This can happen if the business does not have the necessary technology for data visibility in place. For example, it might lack a unified integrated data management (IDM) tool or computerised maintenance management system (CMMS). This would mean every team might rely on different platforms.

Current transformers can collect raw data on an electric motor's eccentric rotors, winding issues, and rotor bar issues. However, without CMMS software, data may not be shared with the maintenance team on the production floor. This could result in unplanned downtime despite the use of sensors.

Lending a helping hand

Having sensors to gather information on equipment is the first step to incorporating the predictive technique into your maintenance strategy. Recent machines usually come with different options for real-time data acquisition.

However, legacy equipment can also be retrofitted with inexpensive add-on sensors. In fact, predictive maintenance can be a vital asset. It is particularly useful when dealing with ageing equipment. This is because ageing equipment requires careful planning when sourcing obsolete spare parts.

However, the industry contains an impressive amount of dark data. Coupled with the issue of data silos, this shows that gathering data is not enough. To predict equipment failure effectively, manufacturers should implement technologies that facilitate real-time data processing. Allowing all relevant personnel to access the resulting insights.

To combat these issues among different departments, businesses should prioritise the merging of information technology (IT) and operational technology (OT). The separate management of these teams from different skill sets was once logical. Yet, the increased digitalisation of manufacturing processes, including maintenance, means that it is now necessary to bring these areas together.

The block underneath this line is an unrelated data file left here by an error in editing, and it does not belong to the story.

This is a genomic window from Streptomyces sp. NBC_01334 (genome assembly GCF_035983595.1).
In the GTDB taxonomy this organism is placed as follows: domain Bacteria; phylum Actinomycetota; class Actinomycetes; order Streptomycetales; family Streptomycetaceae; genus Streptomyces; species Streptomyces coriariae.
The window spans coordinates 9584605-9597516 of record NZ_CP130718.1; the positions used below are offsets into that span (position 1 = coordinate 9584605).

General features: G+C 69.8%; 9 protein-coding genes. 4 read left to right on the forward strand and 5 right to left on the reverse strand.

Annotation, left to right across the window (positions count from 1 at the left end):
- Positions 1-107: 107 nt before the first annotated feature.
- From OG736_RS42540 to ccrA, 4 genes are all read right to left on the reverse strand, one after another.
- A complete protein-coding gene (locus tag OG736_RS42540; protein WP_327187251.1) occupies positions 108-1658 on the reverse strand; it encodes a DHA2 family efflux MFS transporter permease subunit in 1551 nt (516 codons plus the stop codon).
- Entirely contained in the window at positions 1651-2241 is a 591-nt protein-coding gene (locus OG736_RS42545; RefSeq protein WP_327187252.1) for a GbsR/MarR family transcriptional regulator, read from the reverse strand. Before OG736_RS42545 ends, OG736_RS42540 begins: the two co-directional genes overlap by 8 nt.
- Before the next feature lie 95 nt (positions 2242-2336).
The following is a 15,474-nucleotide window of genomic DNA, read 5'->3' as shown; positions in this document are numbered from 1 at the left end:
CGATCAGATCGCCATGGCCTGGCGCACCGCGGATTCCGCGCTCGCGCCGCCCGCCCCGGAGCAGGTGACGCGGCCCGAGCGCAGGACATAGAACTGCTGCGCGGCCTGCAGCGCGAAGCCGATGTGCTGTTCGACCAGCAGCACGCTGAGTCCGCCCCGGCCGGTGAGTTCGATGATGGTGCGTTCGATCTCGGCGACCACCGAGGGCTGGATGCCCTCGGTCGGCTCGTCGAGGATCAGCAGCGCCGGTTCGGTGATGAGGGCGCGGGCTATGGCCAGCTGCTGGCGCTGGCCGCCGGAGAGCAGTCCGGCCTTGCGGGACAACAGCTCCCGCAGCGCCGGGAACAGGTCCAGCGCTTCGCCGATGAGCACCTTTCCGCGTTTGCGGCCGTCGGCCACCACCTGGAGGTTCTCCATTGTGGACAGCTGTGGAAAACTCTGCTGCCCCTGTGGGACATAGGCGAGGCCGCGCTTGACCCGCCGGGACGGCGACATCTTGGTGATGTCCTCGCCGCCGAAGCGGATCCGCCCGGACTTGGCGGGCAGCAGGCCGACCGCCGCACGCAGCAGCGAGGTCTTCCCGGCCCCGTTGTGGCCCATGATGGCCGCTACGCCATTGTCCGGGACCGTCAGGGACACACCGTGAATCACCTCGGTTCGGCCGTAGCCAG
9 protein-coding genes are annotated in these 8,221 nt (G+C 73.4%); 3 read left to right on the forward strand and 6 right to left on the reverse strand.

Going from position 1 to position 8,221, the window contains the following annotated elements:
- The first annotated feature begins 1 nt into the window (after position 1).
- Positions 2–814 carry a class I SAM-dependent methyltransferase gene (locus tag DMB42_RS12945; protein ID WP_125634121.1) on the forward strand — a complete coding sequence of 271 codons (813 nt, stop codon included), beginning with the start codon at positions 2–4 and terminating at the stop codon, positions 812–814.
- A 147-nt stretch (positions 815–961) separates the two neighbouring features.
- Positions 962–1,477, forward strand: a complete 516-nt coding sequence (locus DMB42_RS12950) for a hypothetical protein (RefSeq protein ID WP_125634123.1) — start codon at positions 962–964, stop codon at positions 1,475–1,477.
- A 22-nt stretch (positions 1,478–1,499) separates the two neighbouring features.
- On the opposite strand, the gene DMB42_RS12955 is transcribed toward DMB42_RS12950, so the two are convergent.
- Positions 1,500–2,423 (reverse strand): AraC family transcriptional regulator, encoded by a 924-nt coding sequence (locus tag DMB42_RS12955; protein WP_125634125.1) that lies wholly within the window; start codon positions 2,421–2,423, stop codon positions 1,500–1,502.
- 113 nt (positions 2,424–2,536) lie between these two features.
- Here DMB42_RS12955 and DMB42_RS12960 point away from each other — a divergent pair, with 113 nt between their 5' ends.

OT collects raw data from PLCs, sensors and other key equipment, while IT gives the data meaning by uncovering relevant patterns. However, both equipment and teams must communicate and collaborate proactively.

One of the issues with data collected by industrial equipment is that as it ages, its relevancy and accuracy decline. In this sense, edge computing can be a valuable solution. Edge computing minimises latency and supports real-time decision making by analysing data as close as possible to the source. This is rather than sending it all to the cloud.

Edge computing can also assist with connecting more equipment to the IIoT—cybersecurity. When data travels back and forth from the cloud, it increases the risk of compromising it. Processing data closer to the source reduces this risk.

It offers the advantages of increased digitalisation without opening up more potential attack surfaces. This does not mean you should avoid processing or storing data in the cloud at all costs. It simply means that the two options can go hand in hand to maximise results.

Predictive and preventative maintenance will always be more successful than reactive maintenance. Even, despite the problems with dark data and the necessity for a cultural transformation in manufacturing operations. The reduced downtime, costs and increased efficiency are what manufacturers need to thrive in an increasingly digital world.